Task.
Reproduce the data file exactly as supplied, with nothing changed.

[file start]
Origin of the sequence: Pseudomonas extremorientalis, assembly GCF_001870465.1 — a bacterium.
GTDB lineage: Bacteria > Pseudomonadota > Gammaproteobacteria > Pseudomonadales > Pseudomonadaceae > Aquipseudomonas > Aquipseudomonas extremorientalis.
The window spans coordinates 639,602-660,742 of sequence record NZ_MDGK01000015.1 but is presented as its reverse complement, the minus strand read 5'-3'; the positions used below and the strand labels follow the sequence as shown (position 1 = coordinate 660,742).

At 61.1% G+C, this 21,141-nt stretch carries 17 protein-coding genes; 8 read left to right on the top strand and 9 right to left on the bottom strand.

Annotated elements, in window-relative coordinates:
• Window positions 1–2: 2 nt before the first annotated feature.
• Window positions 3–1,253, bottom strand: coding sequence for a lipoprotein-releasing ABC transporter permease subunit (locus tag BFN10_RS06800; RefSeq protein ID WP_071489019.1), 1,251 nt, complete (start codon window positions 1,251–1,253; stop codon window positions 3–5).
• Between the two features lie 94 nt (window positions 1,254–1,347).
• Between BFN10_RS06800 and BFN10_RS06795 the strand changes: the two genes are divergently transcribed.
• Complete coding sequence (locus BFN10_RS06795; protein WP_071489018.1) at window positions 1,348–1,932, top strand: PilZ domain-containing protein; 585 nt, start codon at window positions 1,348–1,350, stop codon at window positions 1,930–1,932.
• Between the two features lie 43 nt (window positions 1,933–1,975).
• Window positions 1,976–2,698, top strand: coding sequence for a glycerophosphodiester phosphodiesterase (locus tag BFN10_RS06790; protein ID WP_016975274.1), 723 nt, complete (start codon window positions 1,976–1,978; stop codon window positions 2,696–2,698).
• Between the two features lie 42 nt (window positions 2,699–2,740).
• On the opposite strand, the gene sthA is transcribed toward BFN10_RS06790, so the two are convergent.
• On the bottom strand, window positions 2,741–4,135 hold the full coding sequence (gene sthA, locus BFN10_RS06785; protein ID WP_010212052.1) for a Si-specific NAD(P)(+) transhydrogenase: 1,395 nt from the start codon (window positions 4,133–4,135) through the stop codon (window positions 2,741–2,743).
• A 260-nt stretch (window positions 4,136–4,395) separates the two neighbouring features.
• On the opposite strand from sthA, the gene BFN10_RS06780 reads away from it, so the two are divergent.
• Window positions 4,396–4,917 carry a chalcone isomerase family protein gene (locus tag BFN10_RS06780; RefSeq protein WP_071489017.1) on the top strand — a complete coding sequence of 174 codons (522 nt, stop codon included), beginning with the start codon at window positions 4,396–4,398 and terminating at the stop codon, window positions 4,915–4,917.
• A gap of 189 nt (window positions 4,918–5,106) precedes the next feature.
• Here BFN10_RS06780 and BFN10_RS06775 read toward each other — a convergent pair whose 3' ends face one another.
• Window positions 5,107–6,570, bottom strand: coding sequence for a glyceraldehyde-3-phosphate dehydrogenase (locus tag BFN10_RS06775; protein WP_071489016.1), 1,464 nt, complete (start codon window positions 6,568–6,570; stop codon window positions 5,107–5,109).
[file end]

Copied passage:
Origin of the sequence: Pseudomonas extremorientalis, assembly GCF_001870465.1 — a bacterium.
GTDB lineage: Bacteria > Pseudomonadota > Gammaproteobacteria > Pseudomonadales > Pseudomonadaceae > Aquipseudomonas > Aquipseudomonas extremorientalis.
The window spans coordinates 639,602-660,742 of sequence record NZ_MDGK01000015.1 but is presented as its reverse complement, the minus strand read 5'-3'; the positions used below and the strand labels follow the sequence as shown (position 1 = coordinate 660,742).

At 61.1% G+C, this 21,141-nt stretch carries 17 protein-coding genes; 8 read left to right on the top strand and 9 right to left on the bottom strand.

Annotated elements, in window-relative coordinates:
• Window positions 1–2: 2 nt before the first annotated feature.
• Window positions 3–1,253, bottom strand: coding sequence for a lipoprotein-releasing ABC transporter permease subunit (locus tag BFN10_RS06800; RefSeq protein ID WP_071489019.1), 1,251 nt, complete (start codon window positions 1,251–1,253; stop codon window positions 3–5).
• Between the two features lie 94 nt (window positions 1,254–1,347).
• Between BFN10_RS06800 and BFN10_RS06795 the strand changes: the two genes are divergently transcribed.
• Complete coding sequence (locus BFN10_RS06795; protein WP_071489018.1) at window positions 1,348–1,932, top strand: PilZ domain-containing protein; 585 nt, start codon at window positions 1,348–1,350, stop codon at window positions 1,930–1,932.
• Between the two features lie 43 nt (window positions 1,933–1,975).
• Window positions 1,976–2,698, top strand: coding sequence for a glycerophosphodiester phosphodiesterase (locus tag BFN10_RS06790; protein ID WP_016975274.1), 723 nt, complete (start codon window positions 1,976–1,978; stop codon window positions 2,696–2,698).
• Between the two features lie 42 nt (window positions 2,699–2,740).
• On the opposite strand, the gene sthA is transcribed toward BFN10_RS06790, so the two are convergent.
• On the bottom strand, window positions 2,741–4,135 hold the full coding sequence (gene sthA, locus BFN10_RS06785; protein ID WP_010212052.1) for a Si-specific NAD(P)(+) transhydrogenase: 1,395 nt from the start codon (window positions 4,133–4,135) through the stop codon (window positions 2,741–2,743).
• A 260-nt stretch (window positions 4,136–4,395) separates the two neighbouring features.
• On the opposite strand from sthA, the gene BFN10_RS06780 reads away from it, so the two are divergent.
• Window positions 4,396–4,917 carry a chalcone isomerase family protein gene (locus tag BFN10_RS06780; RefSeq protein WP_071489017.1) on the top strand — a complete coding sequence of 174 codons (522 nt, stop codon included), beginning with the start codon at window positions 4,396–4,398 and terminating at the stop codon, window positions 4,915–4,917.
• A gap of 189 nt (window positions 4,918–5,106) precedes the next feature.
• Here BFN10_RS06780 and BFN10_RS06775 read toward each other — a convergent pair whose 3' ends face one another.
• Window positions 5,107–6,570, bottom strand: coding sequence for a glyceraldehyde-3-phosphate dehydrogenase (locus tag BFN10_RS06775; protein WP_071489016.1), 1,464 nt, complete (start codon window positions 6,568–6,570; stop codon window positions 5,107–5,109).